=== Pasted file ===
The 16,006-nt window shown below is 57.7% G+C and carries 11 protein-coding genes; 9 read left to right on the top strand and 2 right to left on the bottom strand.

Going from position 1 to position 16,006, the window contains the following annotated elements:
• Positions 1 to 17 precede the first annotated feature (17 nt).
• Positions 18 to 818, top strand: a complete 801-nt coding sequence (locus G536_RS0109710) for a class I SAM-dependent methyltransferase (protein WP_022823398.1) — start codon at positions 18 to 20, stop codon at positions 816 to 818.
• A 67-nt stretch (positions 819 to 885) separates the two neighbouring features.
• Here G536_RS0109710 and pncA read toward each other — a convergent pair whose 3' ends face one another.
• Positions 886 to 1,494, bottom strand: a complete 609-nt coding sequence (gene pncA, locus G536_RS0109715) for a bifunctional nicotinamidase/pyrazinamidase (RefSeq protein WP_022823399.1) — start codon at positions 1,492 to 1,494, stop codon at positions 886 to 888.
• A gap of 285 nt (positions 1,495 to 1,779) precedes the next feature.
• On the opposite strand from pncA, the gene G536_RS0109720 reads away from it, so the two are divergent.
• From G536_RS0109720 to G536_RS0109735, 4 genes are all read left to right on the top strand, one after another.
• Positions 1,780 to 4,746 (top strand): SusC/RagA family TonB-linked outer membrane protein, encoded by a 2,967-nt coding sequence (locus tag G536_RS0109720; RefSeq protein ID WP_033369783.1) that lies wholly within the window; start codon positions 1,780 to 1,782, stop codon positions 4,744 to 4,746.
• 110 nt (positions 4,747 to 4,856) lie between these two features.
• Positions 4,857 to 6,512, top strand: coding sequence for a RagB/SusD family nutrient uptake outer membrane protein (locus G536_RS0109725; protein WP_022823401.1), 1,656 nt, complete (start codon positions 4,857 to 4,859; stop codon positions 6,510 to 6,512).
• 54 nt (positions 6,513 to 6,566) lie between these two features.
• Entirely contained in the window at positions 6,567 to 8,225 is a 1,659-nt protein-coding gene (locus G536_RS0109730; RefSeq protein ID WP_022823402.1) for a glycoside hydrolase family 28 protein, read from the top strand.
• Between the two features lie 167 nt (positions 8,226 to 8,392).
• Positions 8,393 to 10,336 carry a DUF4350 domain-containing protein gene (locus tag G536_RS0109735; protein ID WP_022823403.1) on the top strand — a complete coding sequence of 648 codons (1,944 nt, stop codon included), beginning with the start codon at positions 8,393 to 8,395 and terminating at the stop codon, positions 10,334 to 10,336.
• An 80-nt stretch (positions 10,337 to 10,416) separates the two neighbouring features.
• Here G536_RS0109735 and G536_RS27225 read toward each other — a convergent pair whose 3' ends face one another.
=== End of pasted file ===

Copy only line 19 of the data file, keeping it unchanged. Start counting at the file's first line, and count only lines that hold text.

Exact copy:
• Here G536_RS0109735 and G536_RS27225 read toward each other — a convergent pair whose 3' ends face one another.